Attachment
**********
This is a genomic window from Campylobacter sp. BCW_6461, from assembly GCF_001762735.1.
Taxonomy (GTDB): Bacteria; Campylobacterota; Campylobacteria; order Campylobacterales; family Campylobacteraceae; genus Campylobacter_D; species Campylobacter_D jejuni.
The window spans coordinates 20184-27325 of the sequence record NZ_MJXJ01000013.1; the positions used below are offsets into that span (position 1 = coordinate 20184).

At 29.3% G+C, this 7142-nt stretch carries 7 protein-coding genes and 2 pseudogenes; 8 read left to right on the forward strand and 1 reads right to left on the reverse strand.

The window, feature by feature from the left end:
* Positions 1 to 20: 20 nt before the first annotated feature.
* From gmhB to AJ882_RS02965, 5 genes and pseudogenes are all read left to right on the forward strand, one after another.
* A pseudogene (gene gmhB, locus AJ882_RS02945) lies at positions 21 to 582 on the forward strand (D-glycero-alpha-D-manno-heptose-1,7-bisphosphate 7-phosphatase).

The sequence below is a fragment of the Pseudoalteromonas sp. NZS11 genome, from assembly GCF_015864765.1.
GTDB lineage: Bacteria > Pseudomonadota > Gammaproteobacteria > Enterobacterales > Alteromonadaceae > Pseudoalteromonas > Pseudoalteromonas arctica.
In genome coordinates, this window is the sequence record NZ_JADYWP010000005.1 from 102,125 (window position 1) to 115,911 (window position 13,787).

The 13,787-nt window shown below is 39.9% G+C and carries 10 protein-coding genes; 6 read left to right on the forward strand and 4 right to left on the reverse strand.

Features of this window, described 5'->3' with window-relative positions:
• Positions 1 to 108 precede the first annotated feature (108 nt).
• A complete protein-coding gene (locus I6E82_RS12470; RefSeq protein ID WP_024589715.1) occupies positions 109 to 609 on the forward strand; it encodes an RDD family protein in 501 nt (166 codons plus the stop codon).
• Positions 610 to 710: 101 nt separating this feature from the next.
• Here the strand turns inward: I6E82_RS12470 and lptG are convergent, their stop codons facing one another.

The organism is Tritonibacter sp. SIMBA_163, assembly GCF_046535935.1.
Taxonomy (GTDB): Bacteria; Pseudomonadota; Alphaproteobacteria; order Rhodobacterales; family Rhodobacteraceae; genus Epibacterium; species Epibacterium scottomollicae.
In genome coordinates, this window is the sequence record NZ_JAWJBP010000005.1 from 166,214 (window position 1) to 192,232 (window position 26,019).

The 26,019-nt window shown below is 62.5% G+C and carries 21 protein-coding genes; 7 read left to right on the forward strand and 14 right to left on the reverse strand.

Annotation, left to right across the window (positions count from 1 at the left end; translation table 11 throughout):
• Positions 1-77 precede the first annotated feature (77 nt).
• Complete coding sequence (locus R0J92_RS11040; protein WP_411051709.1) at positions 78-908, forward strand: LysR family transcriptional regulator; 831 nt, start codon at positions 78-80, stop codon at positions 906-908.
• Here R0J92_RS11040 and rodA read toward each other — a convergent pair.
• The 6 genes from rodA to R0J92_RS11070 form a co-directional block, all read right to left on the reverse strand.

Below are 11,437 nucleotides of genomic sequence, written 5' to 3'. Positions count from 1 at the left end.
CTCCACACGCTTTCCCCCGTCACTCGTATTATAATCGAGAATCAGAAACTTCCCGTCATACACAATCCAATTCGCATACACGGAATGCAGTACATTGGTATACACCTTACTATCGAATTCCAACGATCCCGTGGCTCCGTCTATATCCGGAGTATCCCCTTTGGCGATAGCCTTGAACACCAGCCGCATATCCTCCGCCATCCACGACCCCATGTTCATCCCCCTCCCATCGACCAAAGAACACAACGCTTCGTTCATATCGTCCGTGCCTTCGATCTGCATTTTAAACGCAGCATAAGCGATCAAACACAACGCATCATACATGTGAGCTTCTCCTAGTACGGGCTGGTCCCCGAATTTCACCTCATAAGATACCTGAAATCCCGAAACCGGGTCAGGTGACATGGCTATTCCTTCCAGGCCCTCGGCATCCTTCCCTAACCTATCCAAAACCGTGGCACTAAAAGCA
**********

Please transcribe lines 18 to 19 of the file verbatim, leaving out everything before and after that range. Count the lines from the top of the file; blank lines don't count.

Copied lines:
The organism is Tritonibacter sp. SIMBA_163, assembly GCF_046535935.1.
Taxonomy (GTDB): Bacteria; Pseudomonadota; Alphaproteobacteria; order Rhodobacterales; family Rhodobacteraceae; genus Epibacterium; species Epibacterium scottomollicae.